Anthony Legge, the founder of the butcher and deli Legges of Bromyard, shares an easy-to-make game pie recipe

With a passion for the rural community and an eye for quality local meat, fifth-generation Herefordshire farmer Anthony Legge founded butchers, deli and pie shop Legges of Bromyard in 2000. Fast-forward 15 years and Legges’ cuts take centre stage on dinner tables across the Midlands, and its handcrafted pies are being shipped to every corner of Britain.

Bromyard born and bred, Anthony wanted to give something back to his hometown when he finished his butcher’s training. He established Legges and worked hard to build a name and a niche in a county where reputation is everything. He is still proudly at the helm, stocking his shelves with delicious wares from more than 50 suppliers in Herefordshire alone, cooking up new ideas in the on-site kitchens, and exploring new meats and new potential.

A favourite since Roman times

The company’s commitment to sourcing locally is never more apparent than in its game pie. Game pies have been a staple on the British menu since Roman times — throughout the centuries, Brits have used the fantastic supply of meat and poultry surrounding them, and that certainly hasn’t changed now.

All the ingredients in Legges’ game pie come from Herefordshire, except the pheasant, which is shot at Shelsy in Worcestershire. The venison comes from Hampton Court at Hope-Under-Dinmore, while Ross-On-Wye provides the fantastic wild boar.

Here’s the recipe or buy the pies online

Anthony adds a little bacon, red onion and gherkin for a special Legges touch. Once cooked, it can be served with pickles, salad and hearty chips for real pie perfection.

If you want to have a go at making the pie yourself, here’s the recipe (see below) or you can purchase the cranberry-topped version online here at Legges of Bromyard.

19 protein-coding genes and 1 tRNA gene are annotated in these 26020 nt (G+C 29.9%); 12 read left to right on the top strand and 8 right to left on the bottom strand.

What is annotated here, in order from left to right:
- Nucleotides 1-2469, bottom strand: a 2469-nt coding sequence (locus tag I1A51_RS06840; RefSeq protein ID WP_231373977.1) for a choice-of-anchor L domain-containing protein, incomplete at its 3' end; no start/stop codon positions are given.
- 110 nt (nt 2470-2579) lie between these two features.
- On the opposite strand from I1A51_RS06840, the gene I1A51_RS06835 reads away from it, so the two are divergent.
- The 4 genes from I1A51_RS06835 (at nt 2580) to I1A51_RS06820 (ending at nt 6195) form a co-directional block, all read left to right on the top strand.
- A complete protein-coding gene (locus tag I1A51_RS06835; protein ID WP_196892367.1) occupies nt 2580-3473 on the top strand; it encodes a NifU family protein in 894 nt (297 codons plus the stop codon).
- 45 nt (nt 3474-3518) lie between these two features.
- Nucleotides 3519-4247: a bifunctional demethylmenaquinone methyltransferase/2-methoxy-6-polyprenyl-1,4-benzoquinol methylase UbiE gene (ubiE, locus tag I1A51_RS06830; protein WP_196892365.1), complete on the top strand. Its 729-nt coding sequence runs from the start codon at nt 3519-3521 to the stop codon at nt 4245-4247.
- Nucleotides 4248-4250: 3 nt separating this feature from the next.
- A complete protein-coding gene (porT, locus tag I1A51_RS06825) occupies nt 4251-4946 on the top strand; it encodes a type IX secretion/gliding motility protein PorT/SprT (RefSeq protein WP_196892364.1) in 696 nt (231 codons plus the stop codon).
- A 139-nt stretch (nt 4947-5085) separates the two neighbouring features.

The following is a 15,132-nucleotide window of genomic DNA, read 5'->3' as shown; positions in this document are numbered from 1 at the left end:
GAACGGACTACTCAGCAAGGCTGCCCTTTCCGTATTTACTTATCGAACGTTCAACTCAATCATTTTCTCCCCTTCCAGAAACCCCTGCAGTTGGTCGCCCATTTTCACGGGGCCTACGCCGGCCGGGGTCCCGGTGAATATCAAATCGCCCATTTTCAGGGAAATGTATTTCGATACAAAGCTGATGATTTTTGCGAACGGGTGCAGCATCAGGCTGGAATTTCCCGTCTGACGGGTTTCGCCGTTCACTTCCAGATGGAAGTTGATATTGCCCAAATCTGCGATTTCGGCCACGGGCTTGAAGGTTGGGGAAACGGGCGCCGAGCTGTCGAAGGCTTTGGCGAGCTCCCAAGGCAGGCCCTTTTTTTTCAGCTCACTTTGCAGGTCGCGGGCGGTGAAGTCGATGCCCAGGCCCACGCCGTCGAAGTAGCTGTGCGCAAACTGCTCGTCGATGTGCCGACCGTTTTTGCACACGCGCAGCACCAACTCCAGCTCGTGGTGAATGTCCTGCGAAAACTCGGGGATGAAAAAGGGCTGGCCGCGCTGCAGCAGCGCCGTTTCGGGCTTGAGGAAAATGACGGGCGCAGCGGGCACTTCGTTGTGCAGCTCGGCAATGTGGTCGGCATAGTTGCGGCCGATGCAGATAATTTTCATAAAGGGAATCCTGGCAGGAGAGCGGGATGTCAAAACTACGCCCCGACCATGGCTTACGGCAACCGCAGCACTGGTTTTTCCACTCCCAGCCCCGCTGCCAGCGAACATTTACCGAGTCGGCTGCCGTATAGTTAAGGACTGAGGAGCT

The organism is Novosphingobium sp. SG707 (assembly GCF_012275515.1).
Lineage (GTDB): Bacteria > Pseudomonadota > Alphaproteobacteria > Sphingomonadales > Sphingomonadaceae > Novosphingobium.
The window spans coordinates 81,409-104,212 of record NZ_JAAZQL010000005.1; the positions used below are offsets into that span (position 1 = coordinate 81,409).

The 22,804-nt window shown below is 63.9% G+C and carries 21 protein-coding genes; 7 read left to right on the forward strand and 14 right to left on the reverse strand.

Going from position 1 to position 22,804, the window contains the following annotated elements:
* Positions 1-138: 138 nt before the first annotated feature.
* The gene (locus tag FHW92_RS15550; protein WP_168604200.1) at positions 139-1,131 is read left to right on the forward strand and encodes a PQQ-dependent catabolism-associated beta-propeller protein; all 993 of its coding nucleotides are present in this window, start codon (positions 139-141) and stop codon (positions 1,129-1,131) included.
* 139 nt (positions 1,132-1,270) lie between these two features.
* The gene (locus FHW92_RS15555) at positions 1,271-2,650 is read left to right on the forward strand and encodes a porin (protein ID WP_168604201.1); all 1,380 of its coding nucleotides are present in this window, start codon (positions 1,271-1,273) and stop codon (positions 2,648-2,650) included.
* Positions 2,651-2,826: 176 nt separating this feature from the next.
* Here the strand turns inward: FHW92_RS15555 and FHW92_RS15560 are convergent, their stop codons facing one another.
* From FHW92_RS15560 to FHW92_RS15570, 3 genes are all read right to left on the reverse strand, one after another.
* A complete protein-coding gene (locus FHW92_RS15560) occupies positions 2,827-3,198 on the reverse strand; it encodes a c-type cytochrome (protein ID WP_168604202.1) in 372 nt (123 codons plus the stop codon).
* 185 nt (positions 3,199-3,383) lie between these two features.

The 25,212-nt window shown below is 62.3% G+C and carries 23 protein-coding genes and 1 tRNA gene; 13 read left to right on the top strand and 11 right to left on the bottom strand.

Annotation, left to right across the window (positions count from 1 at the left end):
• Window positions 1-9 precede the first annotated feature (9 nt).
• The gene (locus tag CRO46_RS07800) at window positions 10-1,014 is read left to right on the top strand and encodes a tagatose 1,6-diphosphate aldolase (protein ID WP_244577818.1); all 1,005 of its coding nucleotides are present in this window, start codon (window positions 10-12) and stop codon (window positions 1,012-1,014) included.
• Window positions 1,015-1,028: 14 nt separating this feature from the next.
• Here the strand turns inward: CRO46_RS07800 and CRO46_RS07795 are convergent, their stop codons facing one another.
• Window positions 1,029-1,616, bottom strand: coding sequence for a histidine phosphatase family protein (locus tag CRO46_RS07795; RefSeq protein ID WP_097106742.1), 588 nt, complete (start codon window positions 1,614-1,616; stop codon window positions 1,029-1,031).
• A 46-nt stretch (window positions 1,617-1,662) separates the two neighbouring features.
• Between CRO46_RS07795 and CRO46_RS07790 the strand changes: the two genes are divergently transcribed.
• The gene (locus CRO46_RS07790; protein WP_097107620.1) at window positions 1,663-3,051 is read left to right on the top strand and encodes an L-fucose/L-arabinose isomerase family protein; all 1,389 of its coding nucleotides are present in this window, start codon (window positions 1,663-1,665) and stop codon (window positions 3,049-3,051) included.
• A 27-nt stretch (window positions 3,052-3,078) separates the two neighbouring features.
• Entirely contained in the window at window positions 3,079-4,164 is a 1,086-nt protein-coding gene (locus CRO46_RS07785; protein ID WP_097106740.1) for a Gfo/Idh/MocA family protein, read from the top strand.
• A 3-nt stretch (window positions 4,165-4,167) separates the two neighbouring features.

Recipe for game pie with a cranberry topping (serves 4-6)

Ingredients

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Method

  • Put the flour, salt and egg into a bowl and roughly mix together. Put the water and lard in a small saucepan and heat together until it reaches boiling point. Stir the hot water and lard into the flour mixture and mix gently until it is combined into a ball.
  • Wrap the ball in cling film and rest at room temperature for five minutes before moulding into a 23cm (9in) pie dish. It is important to do this while the pastry is still warm, because it will harden as it cools. Make a lid by cutting a disc of the remaining pastry to the correct size. Make a hole in the centre.
  • Once the pastry base is cool, mix the venison, pheasant, wild boar, bacon, gherkins and onion in a bowl with the salt, pepper, juniper, mace and nutmeg. Pack the mix firmly into the pastry base, and put the pastry lid on top.
  • Cover with tin foil and cook at a temperature of 170°C (325°F, Gas Mark 3) for about one hour.
  • Soften the leaf gelatine in some cold water. Meanwhile heat the venison stock to boiling point. Remove from the heat and stir in the softened gelatine.
  • Gently pour the gelatine on top of the meat through the hole of the pie lid, until the pastry case is full. Decorate the pastry lid with raw cranberries and pour the remaining gelatine over them to hold in place. Leave to cool overnight.